Other reasons for lack of support include:

  • Natural supportive relationships having broken down
  • Being unlikely or unable to form and maintain a range of positive supportive relationships without facilitation
  • Gravitating towards, or attracting, those who may influence, manipulate and take advantage of their vulnerability.

Avoiding support

There are people who may avoid services and support because they fear that past uncomfortable or shameful experiences will be repeated.These may include when the person has:

  • Not understood what's been said or written down
  • Had minimal say in shaping or controlling plans and support
  • Been unable to comply with service agreements and therefore exited from programs
  • Been belittled, bullied and/or abused by staff or other service users
  • Felt uncomfortable grouped with other people of similar disadvantage.

Emotional, social and health effects

Without suitable life options and individualised, flexible and adaptable supports that promote a feeling of some authority over their own lives, people are likely to experience:

  • Lack of self-determination
  • Poor self-esteem
  • Loneliness
  • Boredom
  • Anxiety and depression
  • Poverty.

These stressors can affect their mental and physical health. There are, for example, higher occurrences of mental and physical illness among people with intellectual disability than in the general population. People with intellectual disability, including borderline intellectual disability, are also overrepresented in the criminal justice system. In 2001, 18% of women and 27% of men in NSW prisons scored below the pass rate on an intellectual disability screening test (Butler & Milner 2003).

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What does this mean for drug and alcohol services?

Successfully supporting a person with an intellectual disability to complete treatment will often rely not only on the person's motivation but on the ongoing support offered by workers. Your expertise in being able to support clients to generalise the treatment program learnings to everyday life situations and address multiple life issues is key to improving and maintaining their health outcomes.The focus should be on engagement, individual strengths and self-determination.

Focus on strengths

A functional assessment of a person's strengths and limitations will allow you to develop a profile of the supports they need to complete the treatment program. If the appropriate supports are in place, their level of functioning, and therefore success in treatment, will generally improve.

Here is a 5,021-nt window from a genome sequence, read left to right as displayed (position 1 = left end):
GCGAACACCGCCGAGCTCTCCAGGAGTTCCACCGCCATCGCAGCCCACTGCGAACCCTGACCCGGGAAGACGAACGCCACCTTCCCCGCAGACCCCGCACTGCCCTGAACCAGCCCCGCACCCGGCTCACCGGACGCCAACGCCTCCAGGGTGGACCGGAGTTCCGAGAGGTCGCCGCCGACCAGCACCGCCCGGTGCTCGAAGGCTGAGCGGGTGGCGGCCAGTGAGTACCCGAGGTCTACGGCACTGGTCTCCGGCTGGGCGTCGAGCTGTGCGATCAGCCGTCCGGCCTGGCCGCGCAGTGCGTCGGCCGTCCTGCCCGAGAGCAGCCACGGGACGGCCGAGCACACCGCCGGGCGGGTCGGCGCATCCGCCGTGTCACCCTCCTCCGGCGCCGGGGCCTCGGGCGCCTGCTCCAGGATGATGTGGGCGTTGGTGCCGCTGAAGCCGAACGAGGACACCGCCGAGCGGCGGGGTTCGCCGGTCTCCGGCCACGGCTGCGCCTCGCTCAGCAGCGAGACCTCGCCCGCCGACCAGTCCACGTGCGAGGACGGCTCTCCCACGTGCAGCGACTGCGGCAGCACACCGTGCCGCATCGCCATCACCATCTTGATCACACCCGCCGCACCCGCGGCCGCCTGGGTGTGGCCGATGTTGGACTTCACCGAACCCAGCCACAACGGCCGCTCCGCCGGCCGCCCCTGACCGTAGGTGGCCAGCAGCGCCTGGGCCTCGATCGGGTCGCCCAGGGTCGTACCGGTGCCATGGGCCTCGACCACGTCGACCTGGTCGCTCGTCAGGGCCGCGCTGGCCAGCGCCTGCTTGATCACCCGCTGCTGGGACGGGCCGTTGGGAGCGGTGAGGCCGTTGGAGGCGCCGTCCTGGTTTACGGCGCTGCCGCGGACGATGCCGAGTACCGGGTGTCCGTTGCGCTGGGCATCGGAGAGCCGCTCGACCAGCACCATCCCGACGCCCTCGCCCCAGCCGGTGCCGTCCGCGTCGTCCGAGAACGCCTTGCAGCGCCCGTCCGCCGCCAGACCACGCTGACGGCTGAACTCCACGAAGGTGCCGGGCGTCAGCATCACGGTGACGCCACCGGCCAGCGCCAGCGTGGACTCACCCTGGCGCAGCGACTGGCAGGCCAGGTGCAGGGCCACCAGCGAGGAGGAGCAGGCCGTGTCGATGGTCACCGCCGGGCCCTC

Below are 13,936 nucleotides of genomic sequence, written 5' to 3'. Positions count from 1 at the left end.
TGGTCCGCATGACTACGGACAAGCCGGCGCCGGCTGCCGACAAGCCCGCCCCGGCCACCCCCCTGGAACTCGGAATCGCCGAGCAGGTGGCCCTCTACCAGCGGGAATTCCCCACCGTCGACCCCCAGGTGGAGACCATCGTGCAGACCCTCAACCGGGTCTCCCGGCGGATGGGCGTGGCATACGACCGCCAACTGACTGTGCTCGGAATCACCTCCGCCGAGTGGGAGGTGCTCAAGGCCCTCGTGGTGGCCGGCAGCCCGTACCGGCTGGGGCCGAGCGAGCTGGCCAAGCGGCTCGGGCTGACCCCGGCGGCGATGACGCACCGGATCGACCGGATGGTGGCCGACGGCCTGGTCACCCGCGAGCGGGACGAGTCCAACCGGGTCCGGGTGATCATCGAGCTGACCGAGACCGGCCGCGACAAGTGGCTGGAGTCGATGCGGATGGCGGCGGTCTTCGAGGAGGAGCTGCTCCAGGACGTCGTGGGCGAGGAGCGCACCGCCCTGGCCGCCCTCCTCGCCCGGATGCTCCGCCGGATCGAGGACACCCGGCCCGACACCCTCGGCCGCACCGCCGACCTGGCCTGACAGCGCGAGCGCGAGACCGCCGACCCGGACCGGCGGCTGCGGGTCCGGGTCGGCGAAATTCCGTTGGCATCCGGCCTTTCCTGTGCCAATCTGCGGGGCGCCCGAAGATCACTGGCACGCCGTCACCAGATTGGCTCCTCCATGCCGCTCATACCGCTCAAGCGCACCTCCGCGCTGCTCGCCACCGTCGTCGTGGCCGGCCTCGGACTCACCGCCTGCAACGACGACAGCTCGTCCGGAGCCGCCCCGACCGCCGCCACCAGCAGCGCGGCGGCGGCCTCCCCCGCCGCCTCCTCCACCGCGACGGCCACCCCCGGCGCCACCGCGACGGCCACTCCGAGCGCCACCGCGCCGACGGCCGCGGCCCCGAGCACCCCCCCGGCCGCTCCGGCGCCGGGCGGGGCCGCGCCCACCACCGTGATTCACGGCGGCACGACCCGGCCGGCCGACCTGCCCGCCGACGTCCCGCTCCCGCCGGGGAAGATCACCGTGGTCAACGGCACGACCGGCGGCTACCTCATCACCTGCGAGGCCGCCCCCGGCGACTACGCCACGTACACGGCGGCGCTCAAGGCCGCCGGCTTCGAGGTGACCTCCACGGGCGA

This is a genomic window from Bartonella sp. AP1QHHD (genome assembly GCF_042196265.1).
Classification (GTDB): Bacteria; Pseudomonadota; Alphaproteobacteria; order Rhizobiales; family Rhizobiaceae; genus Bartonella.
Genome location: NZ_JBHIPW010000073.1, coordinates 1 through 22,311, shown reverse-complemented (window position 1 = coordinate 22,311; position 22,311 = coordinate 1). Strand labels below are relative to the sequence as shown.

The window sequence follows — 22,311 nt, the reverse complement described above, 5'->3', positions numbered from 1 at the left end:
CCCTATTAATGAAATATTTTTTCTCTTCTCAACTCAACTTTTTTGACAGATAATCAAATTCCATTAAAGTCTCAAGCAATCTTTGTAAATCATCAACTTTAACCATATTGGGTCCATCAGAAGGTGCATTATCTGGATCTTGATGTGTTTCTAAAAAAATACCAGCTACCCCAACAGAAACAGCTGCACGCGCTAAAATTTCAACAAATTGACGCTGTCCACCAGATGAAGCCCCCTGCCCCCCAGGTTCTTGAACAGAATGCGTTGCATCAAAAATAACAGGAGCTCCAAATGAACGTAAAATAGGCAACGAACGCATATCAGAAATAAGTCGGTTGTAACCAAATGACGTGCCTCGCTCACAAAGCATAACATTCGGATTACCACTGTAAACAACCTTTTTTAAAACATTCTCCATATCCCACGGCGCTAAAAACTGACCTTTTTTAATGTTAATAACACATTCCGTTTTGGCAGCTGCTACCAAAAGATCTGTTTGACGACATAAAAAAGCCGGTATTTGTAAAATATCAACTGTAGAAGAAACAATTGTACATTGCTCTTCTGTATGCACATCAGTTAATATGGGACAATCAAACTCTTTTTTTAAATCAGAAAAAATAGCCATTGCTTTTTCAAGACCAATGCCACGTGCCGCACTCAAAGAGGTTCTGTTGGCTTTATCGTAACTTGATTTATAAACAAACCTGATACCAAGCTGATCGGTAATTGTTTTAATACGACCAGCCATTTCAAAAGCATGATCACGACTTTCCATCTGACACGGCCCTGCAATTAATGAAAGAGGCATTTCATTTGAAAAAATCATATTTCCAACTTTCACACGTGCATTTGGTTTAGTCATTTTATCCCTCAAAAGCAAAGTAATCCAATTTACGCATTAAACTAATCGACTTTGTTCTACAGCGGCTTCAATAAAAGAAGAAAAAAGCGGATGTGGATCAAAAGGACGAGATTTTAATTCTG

Masking of disability

When you're working with a person with intellectual disability or a person who displays indicators of intellectual disability, don't make assumptions about their level of disability. Some people develop strategies to mask the effects of their disability, due to stigma and discrimination. For example, even if they appear to give all the right responses to your questions, it may not mean they understand what you've asked them.

To improve communication with people with intellectual disability:

  • Build rapport
  • Allow plenty of time - don't rush your interaction
  • Ask open questions, requiring more than a yes or no response
  • Deal with one piece of information at a time
  • Don't pretend you understand them if you don't.

"Successfully supporting a person with an intellectual disability to complete treatment will often rely not only on the person's motivation but on the ongoing support offered by workers."

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Find out more

For more information on functional assessment see Screening and Assessment for Cognitive Impairment.

For information on practical strategies when working with people with intellectual disability and people with other cognitive impairment conditions see Practice Tips for Workers.

IDRS (Intellectual Disability Rights Service) (2009) Introduction to Intellectual Disability, IDRS: Sydney.

NSW CID (Council on Intellectual Disability) (2006) What is Intellectual Disability? Factsheet, NSW CID: Sydney.